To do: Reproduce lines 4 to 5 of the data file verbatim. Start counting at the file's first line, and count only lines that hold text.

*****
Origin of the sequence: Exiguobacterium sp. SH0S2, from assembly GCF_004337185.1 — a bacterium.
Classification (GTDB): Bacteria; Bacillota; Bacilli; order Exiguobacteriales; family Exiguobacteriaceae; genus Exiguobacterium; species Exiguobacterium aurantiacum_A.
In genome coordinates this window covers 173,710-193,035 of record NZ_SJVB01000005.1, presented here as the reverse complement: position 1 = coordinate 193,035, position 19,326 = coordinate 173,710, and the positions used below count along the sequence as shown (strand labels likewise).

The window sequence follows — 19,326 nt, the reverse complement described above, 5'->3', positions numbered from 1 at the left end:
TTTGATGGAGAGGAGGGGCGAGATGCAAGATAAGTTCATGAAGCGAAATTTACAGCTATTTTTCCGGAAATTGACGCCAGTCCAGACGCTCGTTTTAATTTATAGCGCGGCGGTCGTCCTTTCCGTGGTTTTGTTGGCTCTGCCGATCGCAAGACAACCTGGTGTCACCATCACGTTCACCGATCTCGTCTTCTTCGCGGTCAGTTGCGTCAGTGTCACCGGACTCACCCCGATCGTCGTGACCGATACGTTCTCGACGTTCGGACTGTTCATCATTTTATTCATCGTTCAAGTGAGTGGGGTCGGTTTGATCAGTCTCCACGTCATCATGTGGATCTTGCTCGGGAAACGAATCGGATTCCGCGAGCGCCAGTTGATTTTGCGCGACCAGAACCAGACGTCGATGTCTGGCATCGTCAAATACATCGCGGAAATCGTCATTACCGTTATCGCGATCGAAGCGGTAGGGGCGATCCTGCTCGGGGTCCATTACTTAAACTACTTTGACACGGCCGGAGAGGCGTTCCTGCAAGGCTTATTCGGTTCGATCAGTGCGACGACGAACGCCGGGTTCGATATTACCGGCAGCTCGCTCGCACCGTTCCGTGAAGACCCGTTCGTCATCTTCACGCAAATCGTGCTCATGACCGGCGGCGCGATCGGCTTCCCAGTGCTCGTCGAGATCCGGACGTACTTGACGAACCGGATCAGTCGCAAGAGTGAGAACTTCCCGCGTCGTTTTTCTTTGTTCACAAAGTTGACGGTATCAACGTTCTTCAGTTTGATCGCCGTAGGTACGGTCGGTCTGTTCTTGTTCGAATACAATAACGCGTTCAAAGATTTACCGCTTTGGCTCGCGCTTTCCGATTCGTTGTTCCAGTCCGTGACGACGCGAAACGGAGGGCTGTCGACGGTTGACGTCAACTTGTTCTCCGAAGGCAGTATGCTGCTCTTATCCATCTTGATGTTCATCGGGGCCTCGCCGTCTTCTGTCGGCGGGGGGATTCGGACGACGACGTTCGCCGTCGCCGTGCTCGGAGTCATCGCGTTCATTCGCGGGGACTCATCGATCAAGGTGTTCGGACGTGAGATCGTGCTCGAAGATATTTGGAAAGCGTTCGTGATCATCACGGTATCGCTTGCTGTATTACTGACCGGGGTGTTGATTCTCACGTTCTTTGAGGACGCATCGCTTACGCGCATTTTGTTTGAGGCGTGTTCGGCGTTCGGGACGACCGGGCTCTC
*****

The window sequence follows — 19,326 nt, the reverse complement described above, 5'->3', positions numbered from 1 at the left end:
TTTGATGGAGAGGAGGGGCGAGATGCAAGATAAGTTCATGAAGCGAAATTTACAGCTATTTTTCCGGAAATTGACGCCAGTCCAGACGCTCGTTTTAATTTATAGCGCGGCGGTCGTCCTTTCCGTGGTTTTGTTGGCTCTGCCGATCGCAAGACAACCTGGTGTCACCATCACGTTCACCGATCTCGTCTTCTTCGCGGTCAGTTGCGTCAGTGTCACCGGACTCACCCCGATCGTCGTGACCGATACGTTCTCGACGTTCGGACTGTTCATCATTTTATTCATCGTTCAAGTGAGTGGGGTCGGTTTGATCAGTCTCCACGTCATCATGTGGATCTTGCTCGGGAAACGAATCGGATTCCGCGAGCGCCAGTTGATTTTGCGCGACCAGAACCAGACGTCGATGTCTGGCATCGTCAAATACATCGCGGAAATCGTCATTACCGTTATCGCGATCGAAGCGGTAGGGGCGATCCTGCTCGGGGTCCATTACTTAAACTACTTTGACACGGCCGGAGAGGCGTTCCTGCAAGGCTTATTCGGTTCGATCAGTGCGACGACGAACGCCGGGTTCGATATTACCGGCAGCTCGCTCGCACCGTTCCGTGAAGACCCGTTCGTCATCTTCACGCAAATCGTGCTCATGACCGGCGGCGCGATCGGCTTCCCAGTGCTCGTCGAGATCCGGACGTACTTGACGAACCGGATCAGTCGCAAGAGTGAGAACTTCCCGCGTCGTTTTTCTTTGTTCACAAAGTTGACGGTATCAACGTTCTTCAGTTTGATCGCCGTAGGTACGGTCGGTCTGTTCTTGTTCGAATACAATAACGCGTTCAAAGATTTACCGCTTTGGCTCGCGCTTTCCGATTCGTTGTTCCAGTCCGTGACGACGCGAAACGGAGGGCTGTCGACGGTTGACGTCAACTTGTTCTCCGAAGGCAGTATGCTGCTCTTATCCATCTTGATGTTCATCGGGGCCTCGCCGTCTTCTGTCGGCGGGGGGATTCGGACGACGACGTTCGCCGTCGCCGTGCTCGGAGTCATCGCGTTCATTCGCGGGGACTCATCGATCAAGGTGTTCGGACGTGAGATCGTGCTCGAAGATATTTGGAAAGCGTTCGTGATCATCACGGTATCGCTTGCTGTATTACTGACCGGGGTGTTGATTCTCACGTTCTTTGAGGACGCATCGCTTACGCGCATTTTGTTTGAGGCGTGTTCGGCGTTCGGGACGACCGGGCTCTC